I remember my Dads flaws. He was not perfect. But neither am I. And that perfect imperfection is part of what keeps us connected it is a part of the remembering that matters.
There is more. There will always be more. Things I learned and things I am learning.
What is remembered lives.
And even still I miss you Dad.
I used to love the dry wind
The fierce blowing
Invisible fingers tearing at my hair, stealing my breath and whipping my clothing and sending its powerful story deep into my bones.
I used to love the wind.
Now I feel afraid
That wild wonderful air, gusting, whispering. Awakening me, reminding me that I am alive.
Only now it has taken up with fire. And together these two untamed forces, wreak havoc.
Remember who is in control here.
Remember who rules this place
This is the whisper
The story unfolding in the threads of air
In the promise of sparks
In the destruction of my home
I used to love the wind
But now I am afraid
Recently the 3 year anniversary of my grandmothers death occurred. As I reflected on this loss, I spent some time recounting the day she died.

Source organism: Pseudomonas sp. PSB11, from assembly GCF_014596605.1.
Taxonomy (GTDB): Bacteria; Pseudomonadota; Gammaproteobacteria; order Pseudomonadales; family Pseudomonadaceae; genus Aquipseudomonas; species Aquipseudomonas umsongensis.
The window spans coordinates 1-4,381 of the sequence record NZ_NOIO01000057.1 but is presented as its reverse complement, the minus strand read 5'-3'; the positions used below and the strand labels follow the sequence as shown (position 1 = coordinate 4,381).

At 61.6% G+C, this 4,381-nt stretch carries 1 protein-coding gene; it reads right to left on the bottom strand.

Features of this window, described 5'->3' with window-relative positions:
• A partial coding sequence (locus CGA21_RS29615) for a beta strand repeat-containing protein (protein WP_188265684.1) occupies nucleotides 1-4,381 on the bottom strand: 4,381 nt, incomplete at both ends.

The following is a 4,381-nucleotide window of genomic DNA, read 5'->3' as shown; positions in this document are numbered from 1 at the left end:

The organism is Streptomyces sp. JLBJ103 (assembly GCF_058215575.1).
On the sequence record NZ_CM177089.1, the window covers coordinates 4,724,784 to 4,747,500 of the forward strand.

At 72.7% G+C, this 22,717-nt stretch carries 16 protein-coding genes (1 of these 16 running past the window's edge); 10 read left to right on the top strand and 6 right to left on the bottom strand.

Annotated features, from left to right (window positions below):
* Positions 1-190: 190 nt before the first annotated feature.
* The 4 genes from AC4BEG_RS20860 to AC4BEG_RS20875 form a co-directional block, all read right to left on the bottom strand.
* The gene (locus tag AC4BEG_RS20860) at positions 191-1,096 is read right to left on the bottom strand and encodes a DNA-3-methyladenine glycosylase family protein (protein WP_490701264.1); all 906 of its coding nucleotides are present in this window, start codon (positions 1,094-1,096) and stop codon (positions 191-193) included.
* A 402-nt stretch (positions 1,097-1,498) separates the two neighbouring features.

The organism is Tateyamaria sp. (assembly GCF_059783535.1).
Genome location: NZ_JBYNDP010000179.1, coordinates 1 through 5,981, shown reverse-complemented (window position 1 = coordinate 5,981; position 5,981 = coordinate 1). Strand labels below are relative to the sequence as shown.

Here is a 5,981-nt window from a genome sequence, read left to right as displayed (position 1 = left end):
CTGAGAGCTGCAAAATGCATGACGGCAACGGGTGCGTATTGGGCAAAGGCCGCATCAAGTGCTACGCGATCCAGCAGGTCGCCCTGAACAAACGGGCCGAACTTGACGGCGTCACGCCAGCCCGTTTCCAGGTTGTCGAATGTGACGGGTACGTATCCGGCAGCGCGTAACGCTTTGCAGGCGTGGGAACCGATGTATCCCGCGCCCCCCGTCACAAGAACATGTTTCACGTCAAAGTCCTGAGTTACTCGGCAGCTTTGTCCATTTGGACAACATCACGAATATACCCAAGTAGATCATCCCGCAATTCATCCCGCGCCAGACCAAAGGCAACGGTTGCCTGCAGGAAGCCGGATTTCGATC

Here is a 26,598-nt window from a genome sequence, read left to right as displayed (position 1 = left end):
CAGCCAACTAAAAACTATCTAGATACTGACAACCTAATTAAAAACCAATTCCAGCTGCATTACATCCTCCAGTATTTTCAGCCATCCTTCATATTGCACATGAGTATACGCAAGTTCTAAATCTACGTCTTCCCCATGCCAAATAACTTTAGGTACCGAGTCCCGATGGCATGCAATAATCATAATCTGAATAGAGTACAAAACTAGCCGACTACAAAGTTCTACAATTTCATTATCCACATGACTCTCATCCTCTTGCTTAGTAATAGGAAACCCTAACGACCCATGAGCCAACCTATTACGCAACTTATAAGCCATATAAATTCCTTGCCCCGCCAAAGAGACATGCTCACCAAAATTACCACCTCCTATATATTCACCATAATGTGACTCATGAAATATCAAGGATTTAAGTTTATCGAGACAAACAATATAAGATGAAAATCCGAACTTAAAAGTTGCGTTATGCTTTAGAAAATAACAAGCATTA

Sitting vigil while my grandmother dies is equal parts nightmare and peace, it is love and devastation. I am knitting as she sleeps. Stitch after stitch, watching her breath after ragged breath. Sometimes I cry. But mostly I sit and I stitch and I listen to her breath and wait for a moment of lucidity. Tending to her needs as mother might tend to a newborn. Learning expressions and moans like a new language. Here is the woman I have known all my life. The one who I have feared and revered and in my late teens befriended. Here is the woman who is a powerhouse of will and determination, whose curiosity is as rich as that of a toddler exploring the world for the fist time, she is capable and proud, and she is dying. It is a strange thing to watch someone die. To know they will be gone from this realm. Now in this moment as I stitch this memory into a scarf and a cowl, skein after skein of yarn, I am hoping death comes soon. As painful as it is to know my grandmother will be gone, seeing her suffer is far more excruciating.
In the past few weeks, she has allowed me to travel this journey by her side. As she has straddled worlds I have held steady on this side. Keeping her balanced, tending to her physical body, attempting to be present with her in her psyche and giving her permission to leave when she is ready. I have held her while she cried in pain for her mom and assured her my grandfather now long dead was fine when she worried that he wasn’t home. I have fed her, given her water from a small pink sponge, helped her with her bedpan and cleaned her up, administered medication and at times wished I had the courage to give her just a little more.